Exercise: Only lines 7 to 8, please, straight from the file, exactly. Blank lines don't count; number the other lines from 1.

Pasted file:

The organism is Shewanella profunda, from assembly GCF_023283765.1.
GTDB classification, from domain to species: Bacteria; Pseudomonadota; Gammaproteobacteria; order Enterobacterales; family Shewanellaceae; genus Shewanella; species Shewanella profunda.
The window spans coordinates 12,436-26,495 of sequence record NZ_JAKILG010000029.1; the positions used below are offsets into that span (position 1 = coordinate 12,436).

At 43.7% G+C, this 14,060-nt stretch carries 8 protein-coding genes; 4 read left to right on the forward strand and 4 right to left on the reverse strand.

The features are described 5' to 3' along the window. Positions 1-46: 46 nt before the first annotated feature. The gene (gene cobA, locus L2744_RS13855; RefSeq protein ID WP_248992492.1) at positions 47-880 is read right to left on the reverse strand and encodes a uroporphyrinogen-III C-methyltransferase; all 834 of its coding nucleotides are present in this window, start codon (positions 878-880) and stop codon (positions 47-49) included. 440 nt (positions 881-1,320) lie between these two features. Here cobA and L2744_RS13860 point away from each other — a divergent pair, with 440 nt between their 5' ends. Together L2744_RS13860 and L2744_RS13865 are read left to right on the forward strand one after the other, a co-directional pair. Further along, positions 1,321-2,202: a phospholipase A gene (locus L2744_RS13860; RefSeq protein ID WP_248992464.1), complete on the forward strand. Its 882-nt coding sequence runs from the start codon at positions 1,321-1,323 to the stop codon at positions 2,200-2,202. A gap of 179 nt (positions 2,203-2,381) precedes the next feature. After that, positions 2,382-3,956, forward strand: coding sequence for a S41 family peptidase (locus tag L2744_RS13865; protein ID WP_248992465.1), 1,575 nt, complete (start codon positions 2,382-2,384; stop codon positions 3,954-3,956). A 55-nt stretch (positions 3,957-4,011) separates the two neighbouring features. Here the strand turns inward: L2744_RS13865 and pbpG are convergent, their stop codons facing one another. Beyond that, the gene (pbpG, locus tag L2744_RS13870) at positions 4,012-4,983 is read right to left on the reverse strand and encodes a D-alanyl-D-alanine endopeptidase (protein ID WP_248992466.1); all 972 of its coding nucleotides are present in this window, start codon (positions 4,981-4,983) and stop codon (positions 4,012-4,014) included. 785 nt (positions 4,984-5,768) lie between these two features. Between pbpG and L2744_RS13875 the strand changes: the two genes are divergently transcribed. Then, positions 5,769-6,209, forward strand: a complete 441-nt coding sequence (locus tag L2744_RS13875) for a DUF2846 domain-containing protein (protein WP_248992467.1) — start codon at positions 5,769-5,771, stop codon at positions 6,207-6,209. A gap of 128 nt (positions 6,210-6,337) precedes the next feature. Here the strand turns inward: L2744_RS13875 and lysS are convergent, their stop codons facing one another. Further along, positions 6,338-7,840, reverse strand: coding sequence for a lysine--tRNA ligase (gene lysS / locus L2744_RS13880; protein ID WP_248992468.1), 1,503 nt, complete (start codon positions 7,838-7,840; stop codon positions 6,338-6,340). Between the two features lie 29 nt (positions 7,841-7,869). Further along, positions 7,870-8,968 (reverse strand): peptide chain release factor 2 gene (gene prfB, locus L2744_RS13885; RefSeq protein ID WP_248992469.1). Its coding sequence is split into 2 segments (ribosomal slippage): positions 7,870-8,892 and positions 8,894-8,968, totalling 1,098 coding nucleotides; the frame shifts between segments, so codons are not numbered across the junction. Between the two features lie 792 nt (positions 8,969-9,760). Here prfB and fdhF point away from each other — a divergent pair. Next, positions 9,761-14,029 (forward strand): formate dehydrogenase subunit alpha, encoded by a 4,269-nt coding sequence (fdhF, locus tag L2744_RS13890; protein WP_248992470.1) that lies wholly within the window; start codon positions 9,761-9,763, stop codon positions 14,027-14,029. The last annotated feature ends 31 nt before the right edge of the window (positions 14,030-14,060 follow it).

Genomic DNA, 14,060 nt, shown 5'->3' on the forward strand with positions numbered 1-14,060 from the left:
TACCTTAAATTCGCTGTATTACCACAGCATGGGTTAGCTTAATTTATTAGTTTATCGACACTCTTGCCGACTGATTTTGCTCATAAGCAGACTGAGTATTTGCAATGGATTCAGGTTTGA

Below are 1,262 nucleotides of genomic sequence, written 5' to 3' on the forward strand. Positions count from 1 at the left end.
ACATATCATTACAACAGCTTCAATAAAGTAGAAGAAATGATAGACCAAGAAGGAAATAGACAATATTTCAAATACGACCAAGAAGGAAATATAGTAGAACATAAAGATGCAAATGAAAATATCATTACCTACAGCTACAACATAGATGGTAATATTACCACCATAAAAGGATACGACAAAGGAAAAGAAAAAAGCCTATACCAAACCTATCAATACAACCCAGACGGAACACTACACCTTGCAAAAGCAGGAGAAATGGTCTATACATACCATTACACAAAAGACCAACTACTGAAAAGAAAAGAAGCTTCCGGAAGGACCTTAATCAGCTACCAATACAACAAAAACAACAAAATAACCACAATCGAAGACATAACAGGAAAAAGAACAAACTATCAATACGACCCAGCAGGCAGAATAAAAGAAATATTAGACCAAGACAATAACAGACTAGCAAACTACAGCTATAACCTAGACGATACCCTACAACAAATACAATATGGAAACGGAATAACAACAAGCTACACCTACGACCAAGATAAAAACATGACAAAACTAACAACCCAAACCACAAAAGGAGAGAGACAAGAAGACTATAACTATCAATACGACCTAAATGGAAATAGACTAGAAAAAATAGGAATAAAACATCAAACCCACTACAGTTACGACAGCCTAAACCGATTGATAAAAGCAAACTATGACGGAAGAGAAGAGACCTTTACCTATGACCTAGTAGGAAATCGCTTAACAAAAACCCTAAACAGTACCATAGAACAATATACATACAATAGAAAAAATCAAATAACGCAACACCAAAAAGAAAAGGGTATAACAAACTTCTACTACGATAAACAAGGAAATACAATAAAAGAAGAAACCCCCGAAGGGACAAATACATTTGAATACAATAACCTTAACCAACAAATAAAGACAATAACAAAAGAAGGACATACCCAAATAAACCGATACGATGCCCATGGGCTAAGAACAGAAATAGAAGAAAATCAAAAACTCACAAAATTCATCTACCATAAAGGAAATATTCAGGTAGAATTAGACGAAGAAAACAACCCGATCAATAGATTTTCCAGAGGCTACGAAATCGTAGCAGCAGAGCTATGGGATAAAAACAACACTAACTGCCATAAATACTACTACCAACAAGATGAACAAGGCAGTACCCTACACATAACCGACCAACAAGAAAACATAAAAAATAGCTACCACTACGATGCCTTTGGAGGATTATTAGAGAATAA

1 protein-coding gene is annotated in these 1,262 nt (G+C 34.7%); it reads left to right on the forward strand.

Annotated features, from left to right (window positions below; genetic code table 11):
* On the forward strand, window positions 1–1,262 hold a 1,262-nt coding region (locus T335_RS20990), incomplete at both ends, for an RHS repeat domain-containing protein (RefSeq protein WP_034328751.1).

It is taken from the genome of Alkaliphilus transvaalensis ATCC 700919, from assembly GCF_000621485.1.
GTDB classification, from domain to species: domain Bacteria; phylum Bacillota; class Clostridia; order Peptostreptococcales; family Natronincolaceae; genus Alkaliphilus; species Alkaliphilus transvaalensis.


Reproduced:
TACCTTAAATTCGCTGTATTACCACAGCATGGGTTAGCTTAATTTATTAGTTTATCGACACTCTTGCCGACTGATTTTGCTCATAAGCAGACTGAGTATTTGCAATGGATTCAGGTTTGA

Below are 1,262 nucleotides of genomic sequence, written 5' to 3' on the forward strand. Positions count from 1 at the left end.